Owner and Chef Darren Templeman, formerly a sous chef under internationally acclaimed Bruno Loubet at the Michelin recognised Odeon and Chelsea Hotel, has worked extensively in senior positions throughout some of the major kitchens in the UK. This brought a serious pedigree when he opened Restaurant Atelier in 2003. Originally in Newtown, it relocated to a charming sandstone cottage in Glebe in 2005, following its early recognition by The SMH Good Food Guide.
The modern French-inspired menu, with subtle Asian leanings represents exceptional value (especially mid-week) as a starter, main & dessert option for $68pp, or as a seven course degustation for $85pp ($140pp with matching wines). Two rooms with plush red walls (and lips that provocatively set off the main room) are bordered evenly with stylish black banquettes assisting with the decibels remaining on the lighter side even at tilt. Bernadette Templeman works the floor with a combination of knowledge, grace and humour, and presents wine from a small, diverse and incredibly well priced list. A small collection of boutique sake and whiskey remains a work in progress, with specialised dinners showcasing the intriguing food matching possibilities.
Warmed Brasserie sourdough ($5), with Pepe Saya’s superb artisan butter or cracking house-made olive tapenade and EVOO, is a nice choice either way, although I would suggest both. The lightly seared Paspaley Pearl meat (degustation only), topped with Per Se caviar and garnished with fennel pollen and lightly spiced espelette pepper chickpea soup, displays exquisite balance. The astonishingly fresh chickpeas, sourced directly from an organic farm in Camden, deserve equal billing on this occasion, proving even the most humble ingredient can elevate a dish if it is presented fresh and without complication.
Most successful dishes are the sum of their various parts, but the Kingfish ceviche ($24), is an exception to that rule. The basil gel is simply cracking, as is the greek feta version, but together with punchy flavour-packed heirloom cherry tomatoes with matching sorbet that has just the right amount of sweetness, this dish rocks on all levels! The twice cooked parmesan soufflé ($24), with chives and blanched fennel, has a lovely crust and airy interior, with enough palate weight to hold up against the crab bisque gel and black olives, without overriding the subtlety and sweetness of the snow crab. Piquillio peppers provide a thoughtful background heat note, with olive oil and lemon juice both freshening things up, and adding some piquancy.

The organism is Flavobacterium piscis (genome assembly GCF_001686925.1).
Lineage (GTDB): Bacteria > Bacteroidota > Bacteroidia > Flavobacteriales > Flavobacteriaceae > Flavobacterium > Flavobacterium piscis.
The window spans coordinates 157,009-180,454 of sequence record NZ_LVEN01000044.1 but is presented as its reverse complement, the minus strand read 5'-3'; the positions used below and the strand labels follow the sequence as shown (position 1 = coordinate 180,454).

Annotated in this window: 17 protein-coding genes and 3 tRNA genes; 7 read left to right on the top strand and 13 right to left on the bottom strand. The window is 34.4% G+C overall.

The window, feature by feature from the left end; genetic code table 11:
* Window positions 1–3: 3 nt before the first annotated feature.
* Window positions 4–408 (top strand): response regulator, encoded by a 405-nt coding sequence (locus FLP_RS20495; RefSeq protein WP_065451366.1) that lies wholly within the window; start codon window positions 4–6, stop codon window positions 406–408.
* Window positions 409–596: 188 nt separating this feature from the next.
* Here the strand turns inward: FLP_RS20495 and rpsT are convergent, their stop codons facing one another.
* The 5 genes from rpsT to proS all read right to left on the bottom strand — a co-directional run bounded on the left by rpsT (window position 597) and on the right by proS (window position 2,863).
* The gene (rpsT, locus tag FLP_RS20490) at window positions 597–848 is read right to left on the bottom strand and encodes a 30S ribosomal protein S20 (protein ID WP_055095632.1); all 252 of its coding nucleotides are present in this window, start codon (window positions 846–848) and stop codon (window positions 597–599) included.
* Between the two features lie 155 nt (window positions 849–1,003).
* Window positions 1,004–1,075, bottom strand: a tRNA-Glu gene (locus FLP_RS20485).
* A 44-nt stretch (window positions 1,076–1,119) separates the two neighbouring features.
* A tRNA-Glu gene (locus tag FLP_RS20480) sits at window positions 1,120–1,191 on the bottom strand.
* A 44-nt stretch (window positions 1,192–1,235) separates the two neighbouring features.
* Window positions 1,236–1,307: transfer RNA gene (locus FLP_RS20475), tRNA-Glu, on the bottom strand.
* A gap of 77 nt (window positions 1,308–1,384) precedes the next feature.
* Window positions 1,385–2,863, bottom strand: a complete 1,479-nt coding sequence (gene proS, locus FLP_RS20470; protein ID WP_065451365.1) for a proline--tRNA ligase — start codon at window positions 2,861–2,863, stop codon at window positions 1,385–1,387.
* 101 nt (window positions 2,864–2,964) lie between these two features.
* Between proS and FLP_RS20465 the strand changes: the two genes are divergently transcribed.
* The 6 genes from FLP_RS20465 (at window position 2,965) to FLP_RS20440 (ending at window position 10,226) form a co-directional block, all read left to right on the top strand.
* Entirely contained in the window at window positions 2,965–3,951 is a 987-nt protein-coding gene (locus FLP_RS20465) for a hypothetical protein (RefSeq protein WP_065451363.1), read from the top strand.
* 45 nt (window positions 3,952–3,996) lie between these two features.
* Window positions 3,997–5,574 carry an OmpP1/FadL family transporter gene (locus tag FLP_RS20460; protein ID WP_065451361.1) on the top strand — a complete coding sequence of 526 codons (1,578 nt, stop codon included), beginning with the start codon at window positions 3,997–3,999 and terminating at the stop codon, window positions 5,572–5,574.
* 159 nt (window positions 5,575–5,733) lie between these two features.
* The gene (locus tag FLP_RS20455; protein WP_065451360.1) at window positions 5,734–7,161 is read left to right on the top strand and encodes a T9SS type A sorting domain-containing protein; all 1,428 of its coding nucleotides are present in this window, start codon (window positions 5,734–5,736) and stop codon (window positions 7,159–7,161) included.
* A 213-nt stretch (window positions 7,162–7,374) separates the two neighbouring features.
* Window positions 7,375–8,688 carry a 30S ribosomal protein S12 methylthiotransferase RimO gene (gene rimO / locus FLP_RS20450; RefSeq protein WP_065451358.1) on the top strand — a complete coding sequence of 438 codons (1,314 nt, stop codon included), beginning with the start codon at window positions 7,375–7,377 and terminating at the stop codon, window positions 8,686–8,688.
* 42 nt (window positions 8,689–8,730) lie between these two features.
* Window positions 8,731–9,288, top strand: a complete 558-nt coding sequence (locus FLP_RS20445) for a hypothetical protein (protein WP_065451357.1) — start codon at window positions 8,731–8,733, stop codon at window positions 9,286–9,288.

Rabbit ($24), unfortunately much maligned in my opinion, is fully celebrated here with delicately smoked loin, sumptuous rillette, and a particularly morish confit belly from the Macleay Valley. Two perfect seared scallops crash the party with a delightful pea cream, stacks of pickled heirloom carrots, and garnished with amaranth leaves. This is a vibrant and texturally complex dish that is surely a persuasive argument to woo back diners with any long held and misplaced “bunny” apprehensions.
The fillet of John Dory ($36), poached for seventeen minutes, is a textural masterpiece. Lightly garnished with béarnaise, and served with roasted salsify and white onion soubise, it is flawless in every respect. A single tempura sesame leaf and meaty king brown mushroom, stand as exclamation marks to both the skill and execution on display. Spectacular milk-fed Cootamundra spring lamb (36pp), served on a board with pairs of leg, loin and shoulder, roasted carrot and rosemary, baby leek, and wilted golden beet tops saves me from ‘shamelessly running with the foxes’! The jus simply reduced from the roasting juices, sensibly not overworked, is perfect in keeping with the produce driven nature of the dish.
A very popular cut in Japan, the choice rump cap ($36/MS7), done sous-vide for one and a half hours at fifty six degrees and flashed in a little butter, is as good an argument for that technique I have yet tasted. It is so tender that the onion flower beignet provides some much needed crunch against the shitakes, mustard custard, spinach puree, black bean garlic and ginger sauce. The dish is a very playful and classy take on that rather obvious “westernised” dish, transcending an easier “dude-food” interpretation for an outcome with a little more substance.
The simplicity of assorted fresh summer berries ($15), served with incomparable Pepe Saya mascarpone and a caramel ice cream on caramelised muesli, is absolute proof that less is more. Vibrant colours with the uncomplicated delivery of stunning produce are a reflection of the maturity at play throughout the entire menu. Who can say no to a coconut and chocolate ganache soufflé ($15) that comes with a maraschino milkshake with an edible chocolate straw? Certainly not me, but the cherry sorbet may have been a fraction sharp in the overall context, with the texture being nonetheless faultless.
Restaurant Atelier, consistently delivering high quality dining just on the fringe of the CBD, has always exceeded such stereotypical associations. An intense farm to plate push supplemented by a strong commitment to foraging has added another dimension to the sound techniques underpinning the food. Chef Darren Templeman’s previous Michelin experience, intensively applied within a small and settled brigade, combines those standards with very tight pricing so that his food is within the reach of all diners. A restaurant is ultimately judged by how well it balances the realisation of its aspirations against the perception and expectations of the diners it serves. The full and vibrant room tonight is really the best recommendation of all. Being independently run by a talented and hardworking couple is a bonus.
22 Glebe Point Road, Glebe
Tue to Sat from 6pm
Licensed / BYO Tue-Fri only (corkage $15)